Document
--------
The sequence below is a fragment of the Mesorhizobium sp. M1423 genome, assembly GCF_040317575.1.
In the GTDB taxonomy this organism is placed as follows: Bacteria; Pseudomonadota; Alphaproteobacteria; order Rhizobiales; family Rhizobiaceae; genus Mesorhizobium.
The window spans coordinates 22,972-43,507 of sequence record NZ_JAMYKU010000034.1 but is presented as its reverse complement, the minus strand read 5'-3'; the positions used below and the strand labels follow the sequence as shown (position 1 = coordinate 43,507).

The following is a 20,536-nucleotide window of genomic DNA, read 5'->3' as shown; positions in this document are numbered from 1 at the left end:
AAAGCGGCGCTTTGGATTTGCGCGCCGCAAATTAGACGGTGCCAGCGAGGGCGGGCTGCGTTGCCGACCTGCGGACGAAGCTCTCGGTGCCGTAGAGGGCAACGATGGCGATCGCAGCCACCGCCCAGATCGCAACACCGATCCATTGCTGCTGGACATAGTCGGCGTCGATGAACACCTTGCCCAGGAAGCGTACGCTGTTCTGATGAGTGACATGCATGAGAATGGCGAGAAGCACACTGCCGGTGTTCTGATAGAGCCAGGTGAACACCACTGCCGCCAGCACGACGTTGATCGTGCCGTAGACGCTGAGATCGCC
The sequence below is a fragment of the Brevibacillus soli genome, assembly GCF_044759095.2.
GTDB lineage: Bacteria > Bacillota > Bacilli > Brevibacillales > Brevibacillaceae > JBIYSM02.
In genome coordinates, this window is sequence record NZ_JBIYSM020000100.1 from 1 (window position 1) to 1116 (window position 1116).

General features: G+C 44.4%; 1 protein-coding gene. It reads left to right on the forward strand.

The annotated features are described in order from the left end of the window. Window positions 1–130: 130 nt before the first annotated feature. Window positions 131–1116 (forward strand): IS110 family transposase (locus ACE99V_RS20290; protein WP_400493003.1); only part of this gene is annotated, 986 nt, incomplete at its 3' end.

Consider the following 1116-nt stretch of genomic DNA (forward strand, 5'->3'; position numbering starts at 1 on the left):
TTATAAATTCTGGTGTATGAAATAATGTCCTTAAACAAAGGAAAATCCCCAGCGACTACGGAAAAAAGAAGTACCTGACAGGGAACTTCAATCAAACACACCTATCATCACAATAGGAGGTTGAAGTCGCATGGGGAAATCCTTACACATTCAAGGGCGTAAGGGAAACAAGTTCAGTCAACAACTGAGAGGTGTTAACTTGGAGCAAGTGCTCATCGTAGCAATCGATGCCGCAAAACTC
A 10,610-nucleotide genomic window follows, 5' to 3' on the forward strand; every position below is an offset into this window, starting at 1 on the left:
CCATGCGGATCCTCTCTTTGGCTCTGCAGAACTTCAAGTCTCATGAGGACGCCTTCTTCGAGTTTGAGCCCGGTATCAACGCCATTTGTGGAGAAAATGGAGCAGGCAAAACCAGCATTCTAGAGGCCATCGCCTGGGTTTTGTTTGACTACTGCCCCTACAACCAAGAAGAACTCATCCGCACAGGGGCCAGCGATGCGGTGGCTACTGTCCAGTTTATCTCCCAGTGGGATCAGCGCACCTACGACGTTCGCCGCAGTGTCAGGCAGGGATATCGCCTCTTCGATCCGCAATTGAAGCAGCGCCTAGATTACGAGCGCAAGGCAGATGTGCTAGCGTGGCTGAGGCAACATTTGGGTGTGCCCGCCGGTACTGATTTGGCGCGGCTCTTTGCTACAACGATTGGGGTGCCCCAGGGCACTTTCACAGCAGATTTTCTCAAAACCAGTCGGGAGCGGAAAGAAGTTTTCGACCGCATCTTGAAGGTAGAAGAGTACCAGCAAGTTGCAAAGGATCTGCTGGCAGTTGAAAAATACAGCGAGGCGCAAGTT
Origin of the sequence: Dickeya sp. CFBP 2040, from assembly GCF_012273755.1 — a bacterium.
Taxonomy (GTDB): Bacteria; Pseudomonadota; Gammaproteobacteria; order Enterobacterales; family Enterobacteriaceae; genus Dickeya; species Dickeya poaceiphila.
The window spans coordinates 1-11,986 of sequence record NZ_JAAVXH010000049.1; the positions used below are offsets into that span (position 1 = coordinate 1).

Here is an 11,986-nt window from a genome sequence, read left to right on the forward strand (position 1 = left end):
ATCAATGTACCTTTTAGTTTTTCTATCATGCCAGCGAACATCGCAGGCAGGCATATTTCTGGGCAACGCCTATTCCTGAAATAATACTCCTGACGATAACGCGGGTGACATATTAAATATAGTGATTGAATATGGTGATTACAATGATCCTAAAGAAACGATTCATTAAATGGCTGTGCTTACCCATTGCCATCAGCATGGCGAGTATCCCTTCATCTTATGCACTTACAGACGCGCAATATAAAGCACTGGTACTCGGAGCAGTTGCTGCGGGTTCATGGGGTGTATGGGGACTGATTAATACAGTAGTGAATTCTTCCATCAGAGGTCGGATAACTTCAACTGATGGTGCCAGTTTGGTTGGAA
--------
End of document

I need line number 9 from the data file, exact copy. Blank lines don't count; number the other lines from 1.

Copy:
General features: G+C 44.4%; 1 protein-coding gene. It reads left to right on the forward strand.